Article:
Citizen Science and the Short-eared Owl


The other citizen science project WC and Mrs. WC are involved in this spring is a Short-eared Owl study for the Intermountain Bird Observatory. We have two assigned study areas, where we count Short-eared Owls and observe their behaviors.1

Short-eared Owl, Delta Agricultural Project, Delta Jnction, Alaska

Short-eared Owl, Delta Agricultural Project, Delta Jnction, Alaska

Short-eared Owls are extremely cosmopolitan. WC has seen them on the North Slope of Alaska, Hawai’i, the farm fields around Delta Junction, nesting on the Denali Highway, hunting Galapagos Petrels in the Galapagos Islands, migrating through Panama, on the Carribean island of Trinidad, in farm fields in Ecuador and in Tierra del Fuego on the tip of South America. In fact, they are found on every continent except Australia and Antarctica. Idaho is both a migratory corridor and a breeding area for the species.

The census involves laying out a survey track, with stops half a mile apart, over a distance of five miles. At each stop, you observe for exactly five minutes, counting every Short-eared Owl you see and noting the bird’s behavior – hunting, resting, moving through or whatever. Each study area is selected to give a variety of habitats, and the study areas are spread across the state of Idaho.

Our first survey area was up in the Weiser River Valley, in north-central Idaho, an area called Weiser Cove.2 Two different surveys at the assigned study tract in Weiser Cove produced exactly zero observations of of Short-eared Owls. It’s data, but it’s not much fun.

Our second survey, in Camas Prairie,3 in southcentral Idaho, had better results: we actually observed a Short-eared Owl during the survey, and one southeast of the sturdy area, prior to the survey. The bird we saw in the survey was hunting, from a somewhat higher altitude than WC is used to, over rolling hills near the west end of the survey.

Short-eared Owl, Camas Prairie, Idaho

Short-eared Owl, Camas Prairie, Idaho

The flight of this species is very distinctive, moth-like and buoyant with slow, deliberate wing beats. Unlike many other birds, on the upstroke sometimes the wings almost come together vertically, like a butterfly at rest. It is a graceful and elegant flight.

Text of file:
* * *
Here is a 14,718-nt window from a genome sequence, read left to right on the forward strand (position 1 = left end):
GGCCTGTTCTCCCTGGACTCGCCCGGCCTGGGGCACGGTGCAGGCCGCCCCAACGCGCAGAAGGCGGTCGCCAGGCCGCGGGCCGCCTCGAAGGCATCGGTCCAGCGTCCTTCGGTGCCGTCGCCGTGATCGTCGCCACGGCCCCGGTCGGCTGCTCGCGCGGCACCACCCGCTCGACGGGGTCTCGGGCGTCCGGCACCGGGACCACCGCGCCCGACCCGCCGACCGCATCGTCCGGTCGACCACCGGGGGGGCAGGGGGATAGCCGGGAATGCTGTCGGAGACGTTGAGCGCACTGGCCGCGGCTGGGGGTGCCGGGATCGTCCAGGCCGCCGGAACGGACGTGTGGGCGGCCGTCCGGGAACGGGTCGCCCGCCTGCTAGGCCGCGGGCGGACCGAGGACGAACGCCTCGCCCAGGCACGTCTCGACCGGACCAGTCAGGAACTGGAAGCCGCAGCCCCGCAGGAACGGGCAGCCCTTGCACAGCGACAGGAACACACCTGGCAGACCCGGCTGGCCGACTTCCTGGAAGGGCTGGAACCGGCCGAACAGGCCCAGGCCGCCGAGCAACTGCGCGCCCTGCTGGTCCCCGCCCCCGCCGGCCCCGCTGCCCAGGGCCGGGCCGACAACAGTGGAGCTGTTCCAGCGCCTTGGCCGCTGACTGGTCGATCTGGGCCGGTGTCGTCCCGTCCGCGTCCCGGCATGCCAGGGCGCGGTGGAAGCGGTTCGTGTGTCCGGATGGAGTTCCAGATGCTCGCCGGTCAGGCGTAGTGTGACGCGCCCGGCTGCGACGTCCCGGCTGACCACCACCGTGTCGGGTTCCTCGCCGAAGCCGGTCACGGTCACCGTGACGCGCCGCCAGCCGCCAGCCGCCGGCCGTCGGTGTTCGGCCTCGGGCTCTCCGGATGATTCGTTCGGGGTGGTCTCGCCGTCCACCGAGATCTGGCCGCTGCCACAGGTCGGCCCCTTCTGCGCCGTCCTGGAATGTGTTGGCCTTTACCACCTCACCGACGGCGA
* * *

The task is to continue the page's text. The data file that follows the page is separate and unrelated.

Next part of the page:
Short-eared Owl, Camas Prairie, Idaho

Short-eared Owl, Camas Prairie, Idaho

Why this study now? Based on breeding bird survey data, Short-eared Owls are believed to be in decline in the intermountain west.

Short-eared Owl population trends, 1966-2003, based on Breeding Bird Survey data

Short-eared Owl population trends, 1966-2003, based on Breeding Bird Survey data

But Breeding Bird Surveys may tend to undercount the species. Short-eared Owls are crepuscular – they are most active in twilight – and highly nomadic. They tend to follow vole and other rodent populations. And their nests are well-concealed. The purpose of the project WC and Mrs. WC are involved in is to try and develop better data over time to monitor population trends.

From our point of view, it’s a chance to help out with avian research on a charismatic species, and have an excuse to get out in some of the more remote parts of Idaho and look for birds.

Short-eared Owl, Shaw Creek Flats, Alaska

Short-eared Owl, Shaw Creek Flats, Alaska

Not that WC and Mrs. WC need a lot of excuses, but still.

 

 


  1. It probably doesn’t need saying, but they aren’t “ears.” They are just feather tuffs. And on the Short-eared Owl, they are generally not visible unless the bird is making a threat display, as in the first photo. 
  2. For some reason, the folks who named places around Idaho disliked the word “Valley.” Weiser Cover is a river valley. 
  3. Not a prairie. A rift valley, north of the Snake River Plain. See note #2. 
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